Monday, 17 June 2013


Last weekend i took my other half Sharon and our two dogs to a secret mark for the day to have a picnic and  see if i could bag a thornback ray. The weather wasn,t particularly good being very overcast with a strong wind blowing and a bit chilly. Sharon didn,t mind and neither did the dogs so of we set. After a nice offroad drive along the bottom of the sea wall we were at my chosen destination and carting the gear over to the otherside of the sea wall to fish on top of an old pill box. Sharon took her camera and the dogs for a walk as i proceeded to set up my tackle on top of this comfortable fishing platform. After one slip cast resulting in a big birdsnest i had my two rods cast out, one with a 2 hook flapper baited with ragworm for the bass and the other with a big herring fillet for the thornies.

 Just as Sharon got back from her walk i had a knock on my herring rod followed by a big slack line. Quickly winding in the slack i felt another thump and walked backwards pulling into the fish. I could feel a heavy weight thump again on the other end and i have to say i got a bit excited. Sharon was taking the mickey out of me as i started to talk to the fish, asking is it what i,ve been looking for and dont come and other mumbo jumbo that us anglers say as we,re playing a good fish. Fortunately Sharon took some lovely action shots as i played the fish in. There it was in the weed at my feet, my very first shore caught thornback ray, only the second i,ve ever caught, the first being from a boat out Hayling Island many moons ago. Although the fish was wrapped up in my trace, the hook was well and truly in its mouth.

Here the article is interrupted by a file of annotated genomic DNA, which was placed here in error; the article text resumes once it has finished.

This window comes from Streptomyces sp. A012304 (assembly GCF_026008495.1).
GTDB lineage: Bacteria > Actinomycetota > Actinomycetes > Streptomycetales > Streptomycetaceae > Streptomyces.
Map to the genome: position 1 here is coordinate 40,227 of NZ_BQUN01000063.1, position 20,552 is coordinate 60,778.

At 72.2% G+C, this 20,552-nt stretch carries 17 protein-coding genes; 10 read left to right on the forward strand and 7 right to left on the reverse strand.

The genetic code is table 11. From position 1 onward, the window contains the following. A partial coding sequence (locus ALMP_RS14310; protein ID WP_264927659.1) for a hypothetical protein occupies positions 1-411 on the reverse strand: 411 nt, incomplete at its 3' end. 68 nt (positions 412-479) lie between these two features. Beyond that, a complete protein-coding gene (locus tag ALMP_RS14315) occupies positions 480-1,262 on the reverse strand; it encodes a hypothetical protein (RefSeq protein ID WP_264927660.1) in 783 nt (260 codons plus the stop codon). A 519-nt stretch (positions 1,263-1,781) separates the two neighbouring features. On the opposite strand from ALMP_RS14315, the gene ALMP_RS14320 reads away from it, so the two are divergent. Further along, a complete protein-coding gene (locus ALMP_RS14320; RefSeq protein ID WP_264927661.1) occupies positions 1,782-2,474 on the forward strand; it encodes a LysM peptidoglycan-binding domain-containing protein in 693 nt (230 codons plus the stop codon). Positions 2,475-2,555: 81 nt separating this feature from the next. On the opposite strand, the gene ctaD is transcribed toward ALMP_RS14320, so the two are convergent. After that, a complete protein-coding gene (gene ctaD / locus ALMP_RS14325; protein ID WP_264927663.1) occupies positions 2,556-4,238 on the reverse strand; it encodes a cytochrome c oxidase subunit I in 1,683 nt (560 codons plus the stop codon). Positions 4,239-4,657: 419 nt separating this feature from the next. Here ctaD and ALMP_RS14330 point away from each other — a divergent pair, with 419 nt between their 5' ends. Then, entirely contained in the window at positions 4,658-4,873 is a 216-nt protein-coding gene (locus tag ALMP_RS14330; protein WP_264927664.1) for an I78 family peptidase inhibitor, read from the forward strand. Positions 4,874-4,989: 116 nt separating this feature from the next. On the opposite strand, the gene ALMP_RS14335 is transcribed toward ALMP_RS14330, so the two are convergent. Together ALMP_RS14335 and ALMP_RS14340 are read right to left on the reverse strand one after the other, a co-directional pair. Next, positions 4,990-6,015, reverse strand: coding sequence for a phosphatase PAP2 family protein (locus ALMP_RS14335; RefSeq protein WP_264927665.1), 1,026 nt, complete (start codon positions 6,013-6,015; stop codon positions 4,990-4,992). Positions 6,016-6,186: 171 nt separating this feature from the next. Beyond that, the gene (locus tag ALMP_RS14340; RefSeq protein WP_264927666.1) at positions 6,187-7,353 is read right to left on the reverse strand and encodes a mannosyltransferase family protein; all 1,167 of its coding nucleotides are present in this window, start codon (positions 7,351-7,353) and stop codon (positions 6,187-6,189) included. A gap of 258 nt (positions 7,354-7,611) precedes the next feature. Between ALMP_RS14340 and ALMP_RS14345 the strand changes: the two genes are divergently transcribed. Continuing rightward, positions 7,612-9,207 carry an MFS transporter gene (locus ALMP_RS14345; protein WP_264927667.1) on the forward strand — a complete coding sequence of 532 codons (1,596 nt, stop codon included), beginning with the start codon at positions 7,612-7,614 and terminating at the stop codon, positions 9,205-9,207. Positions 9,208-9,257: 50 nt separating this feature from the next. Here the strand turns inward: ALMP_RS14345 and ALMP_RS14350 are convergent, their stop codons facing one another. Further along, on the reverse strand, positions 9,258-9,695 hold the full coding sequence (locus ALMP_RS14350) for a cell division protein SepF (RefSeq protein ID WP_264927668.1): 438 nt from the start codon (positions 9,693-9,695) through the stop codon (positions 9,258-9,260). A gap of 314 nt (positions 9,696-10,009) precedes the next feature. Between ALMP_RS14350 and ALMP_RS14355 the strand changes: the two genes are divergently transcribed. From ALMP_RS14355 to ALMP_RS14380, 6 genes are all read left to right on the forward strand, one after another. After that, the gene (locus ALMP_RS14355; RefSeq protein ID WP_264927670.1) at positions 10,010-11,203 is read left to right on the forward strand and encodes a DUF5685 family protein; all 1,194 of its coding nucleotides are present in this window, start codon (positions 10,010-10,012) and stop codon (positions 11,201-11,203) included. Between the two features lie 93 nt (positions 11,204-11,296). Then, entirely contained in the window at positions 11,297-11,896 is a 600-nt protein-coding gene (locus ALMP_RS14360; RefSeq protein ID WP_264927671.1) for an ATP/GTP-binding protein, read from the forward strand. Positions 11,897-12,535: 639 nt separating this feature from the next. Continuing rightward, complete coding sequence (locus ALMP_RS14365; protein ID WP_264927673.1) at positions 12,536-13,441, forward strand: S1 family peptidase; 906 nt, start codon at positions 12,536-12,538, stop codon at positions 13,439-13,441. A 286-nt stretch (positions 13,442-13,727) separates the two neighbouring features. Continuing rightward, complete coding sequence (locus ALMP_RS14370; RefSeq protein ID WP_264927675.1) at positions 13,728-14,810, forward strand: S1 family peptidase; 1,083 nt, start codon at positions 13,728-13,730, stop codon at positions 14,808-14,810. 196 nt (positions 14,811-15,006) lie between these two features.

Here is my prize at 7lb 13oz, not the biggest fish but not only my first shore caught skate but also the heaviest shore caught fish i,ve landed. Was i a happy boy, you bet i was.

Sharon also got some cracking pictures of the RNLI performing a rescue on a boat with engine failure just up the shore from us. It was good to watch the boys in action, they were quick and efficient in securing the boat then transferring the people on board to their rib and taking them to port, then roping the boat to one of their ribs and towing it back to port as well. Excellent work lads, job well done.

Cracking pictures by Sharon....

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